One must ask what the Mariner rotation would look like with Felix, Vargas, Fister, Morrow the top four. Add in Iwakuma or Ramirez or even Millwood as the fifth starter and wow….what a dynamite rotation. This doesn’t even include Cliff Lee and what exactly did Seattle end up with in that trade?
Do we have a first-baseman or not? It looks like not after Smoak’s continual struggles. But could Carp, also acquired in Jack’s first trade, stay healthy and hit? He is still young as is Smoak. All in all, the trades have not accomplished much, thus far, partly due to back luck with injuries and partly due to prospects never developing. “Trader Jack” gave away three star pitchers and received little in return. None of the trades got a power bat or even a high average hitter. I give his trades a C-, at best, at this point in time.
Draft picks by Zduriencik-
2011—-Danny Hultzen, Carter Capps and Brad Miller—grade? Who knows? Capps has an electric fastball and has done more than okay in his short audition. Miller is a shortstop that can hit but is not mentioned much. Hultzen had real trouble in AAA after dominating AA. Could he become a dependable starter? He better considering that he was the second player taken.
2012—Mike Zunino alone makes this an “A”. I give Jack and his staff credit for figuring out that Jesus Montero would never be a catcher to build a team around. Zunino is both a defensive and hitting star and tore up the minors.
Draft summary—The Mariners have gotten two infield starters in Ackley and Seager and two bullpen power arms out of the four Zduriencik drafts so far along with a handful of good-looking prospects. If Mike Zunino becomes a solid catcher and Hultzen improves his control enough to become a long-term part of the rotation then one would have to give high marks for his draft picks.
Jack picked a winner in this category with Lucas Luetge who has filled a spot in the bullpen wonderfully as a left specialist.
Signing Oliver Perez has to be rated as an “A” gamble as he has become a reliable lefty out of the bullpen. One of Jack’s best moves.
In summary, many of Jack Zduriencik’s moves made sense at the time. He has been unlucky.
Gutierrez’s multiple injuries could not be predicted. Figgins was once a great, versatile player whose skills dried up at a stunning speed. His signing of Sweeney and Ken Griffey, jr were excellent moves that changed the clubhouse the first year. It was a hard call on what to do with Junior in his last year and it do not end well, but who knew? His hiring and then firing of Wakamatsu was curious and more than a few of us wonder if Wedge was and is that much of an improvement. Ackley was thought of as a can’t miss player coming out of college and Smoak was high-regarded as a potential powerful star. Who could have predicted that both would struggle so much? Ryan forgetting how to hit above the Mendoza Line is frustrating as he was never that terrible before coming to Seattle. Luckily, his drafting of Kyle Seager has been a beam of sunlight for the franchise and it looks like Jesus Montero will be a good hitter in the future.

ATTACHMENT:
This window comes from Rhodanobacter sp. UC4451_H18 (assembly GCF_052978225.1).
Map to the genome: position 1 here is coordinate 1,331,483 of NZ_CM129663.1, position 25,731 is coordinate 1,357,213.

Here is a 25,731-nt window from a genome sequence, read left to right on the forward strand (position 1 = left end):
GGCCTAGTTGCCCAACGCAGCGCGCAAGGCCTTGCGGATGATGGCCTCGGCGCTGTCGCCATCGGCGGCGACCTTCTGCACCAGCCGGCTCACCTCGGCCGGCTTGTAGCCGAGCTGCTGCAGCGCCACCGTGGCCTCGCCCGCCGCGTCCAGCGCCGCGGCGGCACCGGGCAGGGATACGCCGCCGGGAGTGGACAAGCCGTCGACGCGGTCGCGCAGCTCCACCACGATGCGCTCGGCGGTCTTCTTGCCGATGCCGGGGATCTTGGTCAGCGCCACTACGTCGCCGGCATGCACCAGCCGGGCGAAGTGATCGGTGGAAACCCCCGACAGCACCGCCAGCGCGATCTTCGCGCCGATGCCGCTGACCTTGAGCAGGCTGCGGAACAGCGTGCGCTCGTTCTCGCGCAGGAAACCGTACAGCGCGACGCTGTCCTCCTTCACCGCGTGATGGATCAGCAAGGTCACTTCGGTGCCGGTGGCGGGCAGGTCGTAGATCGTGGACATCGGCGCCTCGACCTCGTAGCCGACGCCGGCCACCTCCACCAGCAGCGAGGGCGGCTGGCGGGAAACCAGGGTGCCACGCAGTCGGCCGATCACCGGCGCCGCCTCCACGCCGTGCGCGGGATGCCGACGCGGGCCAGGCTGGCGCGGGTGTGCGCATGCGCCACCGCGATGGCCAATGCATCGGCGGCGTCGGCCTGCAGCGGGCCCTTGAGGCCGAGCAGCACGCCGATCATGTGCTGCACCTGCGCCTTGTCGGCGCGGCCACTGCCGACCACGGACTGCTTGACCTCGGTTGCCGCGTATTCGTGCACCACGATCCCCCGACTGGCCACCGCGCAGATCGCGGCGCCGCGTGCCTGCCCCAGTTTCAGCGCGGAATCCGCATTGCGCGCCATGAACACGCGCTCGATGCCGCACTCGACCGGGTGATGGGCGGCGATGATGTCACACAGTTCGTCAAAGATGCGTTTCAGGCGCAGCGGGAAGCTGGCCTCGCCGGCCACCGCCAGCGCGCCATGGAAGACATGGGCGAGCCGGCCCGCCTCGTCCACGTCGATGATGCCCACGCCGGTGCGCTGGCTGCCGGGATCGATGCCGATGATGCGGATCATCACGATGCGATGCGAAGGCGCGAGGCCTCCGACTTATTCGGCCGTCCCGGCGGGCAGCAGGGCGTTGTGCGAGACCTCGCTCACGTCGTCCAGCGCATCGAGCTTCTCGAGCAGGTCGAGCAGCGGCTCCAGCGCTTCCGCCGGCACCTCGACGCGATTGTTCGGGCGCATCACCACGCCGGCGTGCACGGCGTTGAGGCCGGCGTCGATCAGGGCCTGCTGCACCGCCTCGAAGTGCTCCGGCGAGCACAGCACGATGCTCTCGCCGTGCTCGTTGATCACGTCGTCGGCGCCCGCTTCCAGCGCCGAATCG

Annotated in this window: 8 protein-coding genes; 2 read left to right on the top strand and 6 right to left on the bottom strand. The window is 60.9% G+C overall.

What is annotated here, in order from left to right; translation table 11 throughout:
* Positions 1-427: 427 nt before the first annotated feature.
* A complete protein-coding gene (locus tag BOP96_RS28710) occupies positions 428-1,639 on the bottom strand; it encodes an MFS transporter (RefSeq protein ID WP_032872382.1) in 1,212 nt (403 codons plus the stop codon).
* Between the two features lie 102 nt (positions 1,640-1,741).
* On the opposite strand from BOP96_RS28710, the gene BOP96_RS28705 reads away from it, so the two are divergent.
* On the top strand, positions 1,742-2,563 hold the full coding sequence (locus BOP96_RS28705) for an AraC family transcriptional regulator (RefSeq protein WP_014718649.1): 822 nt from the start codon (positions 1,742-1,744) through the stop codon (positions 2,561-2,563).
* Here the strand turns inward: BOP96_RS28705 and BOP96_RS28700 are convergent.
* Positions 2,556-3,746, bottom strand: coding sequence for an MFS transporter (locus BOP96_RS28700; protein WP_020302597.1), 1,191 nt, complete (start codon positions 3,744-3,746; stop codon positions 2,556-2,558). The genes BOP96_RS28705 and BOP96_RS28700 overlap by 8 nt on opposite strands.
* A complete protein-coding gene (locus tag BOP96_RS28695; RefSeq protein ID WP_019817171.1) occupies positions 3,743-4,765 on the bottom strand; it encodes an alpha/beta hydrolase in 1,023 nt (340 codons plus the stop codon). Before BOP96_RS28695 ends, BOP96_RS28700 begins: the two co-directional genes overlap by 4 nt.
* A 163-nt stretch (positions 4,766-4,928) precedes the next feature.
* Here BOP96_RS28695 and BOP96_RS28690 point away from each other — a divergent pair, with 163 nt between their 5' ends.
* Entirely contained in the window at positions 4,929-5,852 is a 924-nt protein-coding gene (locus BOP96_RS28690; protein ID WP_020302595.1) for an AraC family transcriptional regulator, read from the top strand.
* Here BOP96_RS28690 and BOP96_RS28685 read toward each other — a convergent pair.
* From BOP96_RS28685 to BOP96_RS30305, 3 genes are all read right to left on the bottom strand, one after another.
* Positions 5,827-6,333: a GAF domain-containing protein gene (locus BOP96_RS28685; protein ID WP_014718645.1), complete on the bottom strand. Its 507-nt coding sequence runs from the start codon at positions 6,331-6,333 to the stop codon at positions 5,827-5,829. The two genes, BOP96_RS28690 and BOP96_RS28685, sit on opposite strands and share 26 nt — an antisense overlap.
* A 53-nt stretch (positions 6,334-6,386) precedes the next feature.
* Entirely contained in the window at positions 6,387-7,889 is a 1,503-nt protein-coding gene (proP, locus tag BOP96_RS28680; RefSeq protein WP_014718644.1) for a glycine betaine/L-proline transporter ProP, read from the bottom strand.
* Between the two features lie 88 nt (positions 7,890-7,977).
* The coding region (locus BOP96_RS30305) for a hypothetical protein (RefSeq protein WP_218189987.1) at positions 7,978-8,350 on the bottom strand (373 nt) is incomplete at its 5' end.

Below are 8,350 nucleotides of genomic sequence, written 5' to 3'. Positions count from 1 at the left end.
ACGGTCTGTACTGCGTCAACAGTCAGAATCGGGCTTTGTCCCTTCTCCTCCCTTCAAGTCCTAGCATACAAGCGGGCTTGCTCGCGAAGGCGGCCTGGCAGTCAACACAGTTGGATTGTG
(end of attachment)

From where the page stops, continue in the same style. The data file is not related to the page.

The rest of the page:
He has put together a very fine pitching staff and signed Felix to an extension (by far his best move). He has pieced together a bullpen that has been excellent and could get even better. Giving Wilhemsen a chance was brilliant as was giving Luetge a shot and two of his draft picks, Capps and Pryor, are on the squad already firing their near-100 heaters past hitters. Jack also has a developed a collection of young arms in the minors some that could develop into good major leaguers. He deserves credit for that and also for the the defense he has put out on the field. It is incredible. This group has made only 61 errors all year.
But the hitting woes cannot be ignored. There has been very little progress in runs scored, doubles hit, hitting for average, on-base percentages, in fact , the team has been last in nearly every offensive category for three years now. The Mariners averaged 3.17 runs per game in 2010, the fewest by an AL club since the introduction of the DH in 1972. Last season, the M’s averaged 3.43 and this year they are “up” to 3.76.
Time is ticking on Jack. Let’s return to his statement at his first press conference.
I’d love to have guys with good makeup and good character, committed to the city and the ball club. But, when all is said and done, talent wins.
Has he done the job he was hired to do? Has he improved the talent? Is it time to fire him and move on? No, not yet is my answer to all three questions. He has not done the job he was hired to do but he could if players perform. He has improved the pitching talent, and the defensive talent that is true. But his efforts at improving the talent on offense have not worked.
His plan should be given one more year before a different approach is tried. This team cannot continue to put on pathetic offensive shows each night. That is how you get 13,000 people in the stands at a stadium that averaged near sellouts in the days when they did have talent. The team’s average home attendance has declined from 35,983 in 2000 to this year’s 21,719 a drop-off of 14,264 per game.
Thank goodness there is still Felix around to draw some fans.